Steps for Making Email Safer
The advantage of using a cloud-based security system for a real estate company’s network is that software is easier to deploy, and all inbound and outbound email will go through the security cloud, which scans for possible cyber threats and spam. The Cyren cloud processes more than 25 billion security transactions every day, and the company uses those insights to protect all the clients who use their services. “When we detect a threat anywhere in that ecosystem, we block it for everybody,” Maier says.
Keyes Company, a real estate firm based in Miami, is one of Cyren’s clients. When phishing scams going after agents’ email passwords started to become a major problem for the brokerage five years ago, it developed a company policy that wiring instructions should never be emailed. Then, Keyes added that policy to its client contracts three years ago.
Wendi Iglesias, Keyes’ chief information officer, says the firm went from 1,100 support tickets per month, with about 25 percent related to phish scam attacks, to fewer than 600 tickets a month, with about 5 percent to 7 percent involving phishing, after enlisting Cyren’s services. “The security has gone to great lengths to protect us. Now a lot of it doesn’t even make it into agents’ inboxes,” Iglesias says. For corporate computers, the brokerage runs tight firewalls across a private network, with antivirus and antimalware software on all systems.
“We make sure all agents and customers are on alert, and we have an in-office support team for agents. If they have a question or something doesn’t look legit in their email, we have our support team give it a second look,” Iglesias says.
ERA Real Estate has launched a cybersecurity and wire fraud awareness campaign to educate their affiliated brokers and agents. “We tell our agents that their consumers should always pick up the phone to verify changes in [wiring] instructions,” says ERA CEO Sue Yannaconne. ERA is also recommending that clients consider using a cashier’s check instead of a wire transfer, and they’re asking affiliate brokers to beef up email security around the systems they’re using.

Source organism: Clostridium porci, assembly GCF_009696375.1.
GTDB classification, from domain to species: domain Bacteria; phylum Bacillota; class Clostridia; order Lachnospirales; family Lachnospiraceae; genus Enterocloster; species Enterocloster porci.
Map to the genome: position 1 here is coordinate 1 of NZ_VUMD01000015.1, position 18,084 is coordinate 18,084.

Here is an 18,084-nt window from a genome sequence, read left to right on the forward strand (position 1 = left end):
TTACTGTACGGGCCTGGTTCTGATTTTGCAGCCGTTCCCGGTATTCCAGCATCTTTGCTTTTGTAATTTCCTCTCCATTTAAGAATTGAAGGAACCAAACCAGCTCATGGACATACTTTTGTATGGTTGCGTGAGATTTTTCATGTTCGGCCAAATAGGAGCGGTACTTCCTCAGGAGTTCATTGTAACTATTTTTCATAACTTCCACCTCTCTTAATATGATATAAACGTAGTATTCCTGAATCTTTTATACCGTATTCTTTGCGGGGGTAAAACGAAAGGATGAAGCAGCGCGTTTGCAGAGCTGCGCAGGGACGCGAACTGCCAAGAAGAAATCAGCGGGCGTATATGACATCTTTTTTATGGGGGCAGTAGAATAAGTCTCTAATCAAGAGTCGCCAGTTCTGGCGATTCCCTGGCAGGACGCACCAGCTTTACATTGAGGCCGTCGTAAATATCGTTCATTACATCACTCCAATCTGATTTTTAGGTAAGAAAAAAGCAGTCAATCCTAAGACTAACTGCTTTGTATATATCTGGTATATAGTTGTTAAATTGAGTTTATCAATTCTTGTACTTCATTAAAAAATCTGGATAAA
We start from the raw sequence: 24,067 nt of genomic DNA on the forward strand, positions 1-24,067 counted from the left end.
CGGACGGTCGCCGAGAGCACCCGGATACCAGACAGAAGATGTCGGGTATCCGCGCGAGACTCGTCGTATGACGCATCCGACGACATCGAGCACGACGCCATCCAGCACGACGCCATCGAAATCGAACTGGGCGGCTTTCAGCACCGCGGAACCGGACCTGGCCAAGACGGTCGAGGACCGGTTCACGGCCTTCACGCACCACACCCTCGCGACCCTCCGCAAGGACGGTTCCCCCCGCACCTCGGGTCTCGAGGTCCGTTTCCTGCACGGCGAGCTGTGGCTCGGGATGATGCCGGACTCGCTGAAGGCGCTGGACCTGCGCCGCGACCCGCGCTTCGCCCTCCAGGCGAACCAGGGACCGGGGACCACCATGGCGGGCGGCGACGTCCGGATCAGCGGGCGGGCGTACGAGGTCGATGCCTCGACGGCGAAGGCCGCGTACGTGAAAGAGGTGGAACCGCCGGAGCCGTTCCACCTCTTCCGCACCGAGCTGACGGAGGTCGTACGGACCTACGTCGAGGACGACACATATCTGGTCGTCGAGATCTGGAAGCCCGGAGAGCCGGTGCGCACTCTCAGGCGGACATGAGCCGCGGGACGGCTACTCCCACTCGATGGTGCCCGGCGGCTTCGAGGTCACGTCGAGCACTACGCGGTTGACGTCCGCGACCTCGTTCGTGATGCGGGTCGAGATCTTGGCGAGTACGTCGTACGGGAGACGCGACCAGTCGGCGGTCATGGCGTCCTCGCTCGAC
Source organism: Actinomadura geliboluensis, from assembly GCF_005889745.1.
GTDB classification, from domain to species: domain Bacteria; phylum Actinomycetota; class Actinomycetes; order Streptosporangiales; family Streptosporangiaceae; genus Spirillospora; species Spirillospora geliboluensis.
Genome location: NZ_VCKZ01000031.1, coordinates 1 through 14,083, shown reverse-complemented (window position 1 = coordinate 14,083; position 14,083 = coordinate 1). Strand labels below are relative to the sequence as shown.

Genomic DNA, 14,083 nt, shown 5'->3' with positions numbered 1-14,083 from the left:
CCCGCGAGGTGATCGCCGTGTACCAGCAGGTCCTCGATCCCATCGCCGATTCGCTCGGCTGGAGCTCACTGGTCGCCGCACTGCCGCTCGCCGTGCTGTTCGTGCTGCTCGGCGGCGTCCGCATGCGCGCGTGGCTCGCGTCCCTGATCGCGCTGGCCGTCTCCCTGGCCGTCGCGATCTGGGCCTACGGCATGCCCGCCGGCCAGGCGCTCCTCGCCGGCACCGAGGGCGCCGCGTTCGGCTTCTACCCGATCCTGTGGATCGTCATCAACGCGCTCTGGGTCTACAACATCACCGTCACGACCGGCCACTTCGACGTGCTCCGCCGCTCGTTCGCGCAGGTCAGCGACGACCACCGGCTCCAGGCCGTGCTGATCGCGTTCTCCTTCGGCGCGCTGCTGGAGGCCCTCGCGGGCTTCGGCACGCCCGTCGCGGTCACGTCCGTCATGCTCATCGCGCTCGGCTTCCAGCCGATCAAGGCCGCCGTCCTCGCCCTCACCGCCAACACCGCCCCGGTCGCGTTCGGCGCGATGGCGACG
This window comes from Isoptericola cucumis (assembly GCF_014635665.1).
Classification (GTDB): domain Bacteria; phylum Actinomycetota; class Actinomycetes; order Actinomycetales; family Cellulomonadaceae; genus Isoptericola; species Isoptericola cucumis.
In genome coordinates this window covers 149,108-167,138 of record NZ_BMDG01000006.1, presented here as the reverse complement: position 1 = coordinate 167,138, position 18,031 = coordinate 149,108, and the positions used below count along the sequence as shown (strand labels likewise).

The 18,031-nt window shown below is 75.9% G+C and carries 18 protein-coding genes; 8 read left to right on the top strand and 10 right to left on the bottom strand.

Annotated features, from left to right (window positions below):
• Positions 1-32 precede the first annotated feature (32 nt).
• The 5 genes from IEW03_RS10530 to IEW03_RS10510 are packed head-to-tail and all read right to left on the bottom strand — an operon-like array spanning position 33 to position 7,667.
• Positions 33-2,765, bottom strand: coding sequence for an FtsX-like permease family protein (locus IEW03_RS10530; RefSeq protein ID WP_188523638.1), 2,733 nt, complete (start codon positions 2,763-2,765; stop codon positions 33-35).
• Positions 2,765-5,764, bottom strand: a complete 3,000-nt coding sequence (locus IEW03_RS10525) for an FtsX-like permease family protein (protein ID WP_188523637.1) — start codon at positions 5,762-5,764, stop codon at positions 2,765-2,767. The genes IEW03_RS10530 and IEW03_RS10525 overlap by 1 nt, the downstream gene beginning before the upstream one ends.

However, Maier says, no security system is foolproof, and people still have to be vigilant, “which is hard because agents are on the road, they’re working on their smartphone, and they might not get the visual clues that something is off.” Sometimes, just making a phone call to confirm instructions with everyone involved makes all the difference, he says.
“These are well-organized criminal gangs—networks of people all over the world,” Maier says. “We’ve seen a rise in phishing as a service.” People use phishing kits offered by gangs, which include customer support by testing to see if messages are getting through security systems. They take a percent of the money stolen through phishing schemes, Maier explains, and the money goes to financial institutions around the globe.
Soffel reiterates the importance of educating clients and leveraging informational materials on phishing and wire fraud to communicate the threat. Brokers should make sure staff and transition coordinators are extra diligent about scrutinizing emails. “It’s easy with these types of things to think it could never happen to me,” he says. “You have to realize that you have high vulnerability as a real estate brokerage.”